TALLAHASSEE, Fla. – This was the exact type of moment Brooke Niles had in mind when she scheduled seven matches in three days for Florida State on its opening weekend.
Her No. 1 pair of Alaina Chacon and Molly McBain were a little gassed, down 8-6 third and final set of a long weekend against Tampa’s Julia Oswald and Rachel Rosequist, an excellent, scrappy, cheeky and athletic duo.
Niles wanted to see how Chacon and McBain would respond, to see if the culture she has been setting in Tallahassee these past four years had fully taken root.
“I asked them what type of team they wanted to be,” Niles said. “And they said they wanted to be this gritty team. So I said, ‘If that’s what you want to be, you have to show your fans that.’”
They did, all weekend long, winning seven matches in a row, displaying a conspicuous knack for finding a way, any way, to get the ball off the sand. Any court you watched, one through five, you’d have noticed. And you’d have especially noticed it on one, with Chacon and McBain.
“They seem to know what you’re doing before you even know what you’re doing,” Stetson coach Kristina Hernandez said of Chacon and McBain. In a way, they sort of have to.
There are few on the Florida State roster who could be described as physically imposing. Chacon and McBain, for instance, stand just 5-foot-9 apiece, yet were only really challenged once on the weekend, beating opponents of all sizes.
“It’s not a type of player, big, small, whatever,” Niles said of the type of athletes she recruits. “It’s ‘Are you athletic? Do you have the mindset that you want to get better?’ They are really smart, read patterns well, watch video, do all the right things. They’re just special athletes. They all are.”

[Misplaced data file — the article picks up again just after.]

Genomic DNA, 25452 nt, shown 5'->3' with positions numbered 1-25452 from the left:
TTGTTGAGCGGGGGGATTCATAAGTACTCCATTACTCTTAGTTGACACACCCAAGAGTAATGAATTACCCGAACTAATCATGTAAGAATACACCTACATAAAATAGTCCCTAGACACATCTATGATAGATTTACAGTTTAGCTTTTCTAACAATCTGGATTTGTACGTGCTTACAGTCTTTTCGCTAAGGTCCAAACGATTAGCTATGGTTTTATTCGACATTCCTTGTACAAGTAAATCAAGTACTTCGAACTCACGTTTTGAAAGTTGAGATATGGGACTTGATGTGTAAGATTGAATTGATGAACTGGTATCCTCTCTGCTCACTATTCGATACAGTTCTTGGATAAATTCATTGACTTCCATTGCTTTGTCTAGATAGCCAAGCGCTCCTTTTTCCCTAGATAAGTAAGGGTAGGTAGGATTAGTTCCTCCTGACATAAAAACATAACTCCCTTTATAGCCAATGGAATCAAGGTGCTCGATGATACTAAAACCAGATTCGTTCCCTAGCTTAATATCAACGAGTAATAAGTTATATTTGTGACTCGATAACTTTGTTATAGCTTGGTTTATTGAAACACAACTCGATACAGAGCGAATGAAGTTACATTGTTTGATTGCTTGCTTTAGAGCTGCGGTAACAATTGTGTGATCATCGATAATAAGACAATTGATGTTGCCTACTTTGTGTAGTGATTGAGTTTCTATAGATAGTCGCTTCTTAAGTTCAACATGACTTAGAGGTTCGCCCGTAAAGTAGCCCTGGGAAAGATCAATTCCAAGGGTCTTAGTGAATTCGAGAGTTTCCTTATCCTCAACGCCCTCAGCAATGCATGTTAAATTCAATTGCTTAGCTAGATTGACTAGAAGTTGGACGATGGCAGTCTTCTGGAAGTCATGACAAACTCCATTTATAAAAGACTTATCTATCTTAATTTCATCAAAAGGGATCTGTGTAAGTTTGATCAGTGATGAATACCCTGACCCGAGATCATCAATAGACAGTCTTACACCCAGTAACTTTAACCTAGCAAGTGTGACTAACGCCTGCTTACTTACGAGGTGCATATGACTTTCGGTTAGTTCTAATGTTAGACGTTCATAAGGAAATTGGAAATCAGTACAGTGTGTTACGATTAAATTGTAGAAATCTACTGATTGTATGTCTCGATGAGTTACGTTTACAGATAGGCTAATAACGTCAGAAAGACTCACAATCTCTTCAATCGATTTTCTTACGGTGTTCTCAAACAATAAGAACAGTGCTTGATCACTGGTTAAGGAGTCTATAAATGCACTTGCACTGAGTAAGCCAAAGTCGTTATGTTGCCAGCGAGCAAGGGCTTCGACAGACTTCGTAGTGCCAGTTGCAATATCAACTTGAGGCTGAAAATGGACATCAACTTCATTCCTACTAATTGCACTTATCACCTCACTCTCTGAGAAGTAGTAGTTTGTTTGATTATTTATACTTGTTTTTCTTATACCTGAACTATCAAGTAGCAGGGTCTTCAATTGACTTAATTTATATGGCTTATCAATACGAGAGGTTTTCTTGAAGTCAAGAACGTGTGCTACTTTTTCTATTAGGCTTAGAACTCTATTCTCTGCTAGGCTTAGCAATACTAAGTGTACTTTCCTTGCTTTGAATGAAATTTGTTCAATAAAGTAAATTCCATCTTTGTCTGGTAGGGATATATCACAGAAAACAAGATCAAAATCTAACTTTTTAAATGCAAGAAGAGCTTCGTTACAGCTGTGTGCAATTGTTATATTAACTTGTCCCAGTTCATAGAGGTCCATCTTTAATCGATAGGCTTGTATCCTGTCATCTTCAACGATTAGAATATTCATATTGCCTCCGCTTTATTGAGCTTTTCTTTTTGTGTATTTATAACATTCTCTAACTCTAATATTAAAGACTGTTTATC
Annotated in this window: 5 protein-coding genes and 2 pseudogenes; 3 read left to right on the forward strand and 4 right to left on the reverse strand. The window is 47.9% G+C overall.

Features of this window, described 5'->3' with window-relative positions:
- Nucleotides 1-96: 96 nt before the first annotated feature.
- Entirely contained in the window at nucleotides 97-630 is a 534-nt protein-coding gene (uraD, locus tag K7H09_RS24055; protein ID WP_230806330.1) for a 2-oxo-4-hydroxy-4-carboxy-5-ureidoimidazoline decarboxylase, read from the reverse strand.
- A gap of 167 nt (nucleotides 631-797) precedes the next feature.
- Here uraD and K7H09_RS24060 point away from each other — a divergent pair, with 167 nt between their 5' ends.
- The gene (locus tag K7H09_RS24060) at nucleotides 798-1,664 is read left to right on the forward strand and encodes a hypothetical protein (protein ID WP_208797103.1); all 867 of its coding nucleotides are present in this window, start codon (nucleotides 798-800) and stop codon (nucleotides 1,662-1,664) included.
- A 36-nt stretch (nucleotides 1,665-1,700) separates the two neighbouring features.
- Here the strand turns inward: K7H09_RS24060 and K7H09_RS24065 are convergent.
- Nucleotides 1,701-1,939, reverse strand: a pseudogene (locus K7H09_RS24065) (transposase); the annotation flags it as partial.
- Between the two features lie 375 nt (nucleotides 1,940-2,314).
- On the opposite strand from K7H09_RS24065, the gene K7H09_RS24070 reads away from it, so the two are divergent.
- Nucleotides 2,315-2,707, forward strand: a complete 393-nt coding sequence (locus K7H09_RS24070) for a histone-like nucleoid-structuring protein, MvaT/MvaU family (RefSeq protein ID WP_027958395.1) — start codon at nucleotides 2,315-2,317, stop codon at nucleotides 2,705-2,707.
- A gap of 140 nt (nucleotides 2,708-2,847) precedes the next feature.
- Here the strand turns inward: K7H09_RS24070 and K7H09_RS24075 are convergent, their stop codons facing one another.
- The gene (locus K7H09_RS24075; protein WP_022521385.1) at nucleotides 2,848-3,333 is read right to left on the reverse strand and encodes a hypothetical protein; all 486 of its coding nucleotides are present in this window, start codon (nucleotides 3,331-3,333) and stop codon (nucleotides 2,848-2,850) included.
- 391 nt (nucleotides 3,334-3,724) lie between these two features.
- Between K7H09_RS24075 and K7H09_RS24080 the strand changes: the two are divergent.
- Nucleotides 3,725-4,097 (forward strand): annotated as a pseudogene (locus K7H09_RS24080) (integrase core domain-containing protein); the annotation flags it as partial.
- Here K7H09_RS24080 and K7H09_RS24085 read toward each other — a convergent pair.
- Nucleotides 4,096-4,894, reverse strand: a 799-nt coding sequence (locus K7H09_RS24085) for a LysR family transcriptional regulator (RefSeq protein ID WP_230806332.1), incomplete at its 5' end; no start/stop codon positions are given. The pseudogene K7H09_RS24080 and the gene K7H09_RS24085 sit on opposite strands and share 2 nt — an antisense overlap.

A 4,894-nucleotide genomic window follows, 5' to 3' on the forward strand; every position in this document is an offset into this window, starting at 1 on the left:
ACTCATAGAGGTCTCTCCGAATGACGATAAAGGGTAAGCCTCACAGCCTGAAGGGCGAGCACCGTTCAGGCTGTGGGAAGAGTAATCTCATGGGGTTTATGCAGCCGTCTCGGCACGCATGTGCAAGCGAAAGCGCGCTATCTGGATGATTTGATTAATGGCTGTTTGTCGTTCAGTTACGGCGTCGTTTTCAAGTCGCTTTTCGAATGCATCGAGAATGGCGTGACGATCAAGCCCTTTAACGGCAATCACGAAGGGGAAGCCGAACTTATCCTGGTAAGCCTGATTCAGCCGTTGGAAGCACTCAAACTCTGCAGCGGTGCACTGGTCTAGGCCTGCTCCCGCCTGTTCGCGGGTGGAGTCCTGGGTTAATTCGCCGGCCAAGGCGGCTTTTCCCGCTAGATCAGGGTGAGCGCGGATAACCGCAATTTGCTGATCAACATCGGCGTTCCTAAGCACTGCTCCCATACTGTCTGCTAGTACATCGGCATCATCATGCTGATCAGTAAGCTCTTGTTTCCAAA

Niles even chided herself a bit for not recognizing just how special McBain was three years ago. As a freshman, McBain, a senior from Toronto, played in 13 matches and didn’t rise above court four until this season.
“I’m an idiot for not playing her,” Niles said. “Look at her now!”
It was difficult not to, as McBain and Chacon, a junior from Crown Point, Indiana, won and won and won some more, including that final match against Tampa. They flipped that 8-6 deficit into a 15-9 victory.
It capped a day when the Seminoles opened with a 4-1 victory over No. 7 Cal Poly and then swept No. 13 South Carolina. It was a tough Sunday for Cal Poly, which also lost 3-2 to No. 9 Stetson, which, in turn, lost 3-2 to Houston Baptist. And South Carolina went 0-2 as well, also losing to No. 16 TCU 3-2.
“From day one, when we walk out onto the courts, that is the culture that [Niles] has drilled in us: We will be the grittiest team, we will make the hardest plays, we will be the loudest, we will try the hardest on every single point,” Chacon said. “At this point, it’s not even a question to us, so it is hard to beat us but that’s because (Niles) has drilled into us that we have to be the most mentally tough team.”
And, as a team, they all were.
Alice Zeimann and Madison Fitzpatrick were tough on No. 2, winning five of seven. Kate Privett and Maddie Anderson won every single set they played on No. 3. Payton Caffrey and Liz Waters-Leiga were also tough on No. 4, finishing the weekend undefeated. And No. 5 was equally tough, where just one set was lost between a variety of combinations of Keara Rutz, Lexi McKeown, Jenna Johnson, and Ashley Roberts.
“We were challenged,” Niles said. “Everybody pushed us but we were just really resilient.”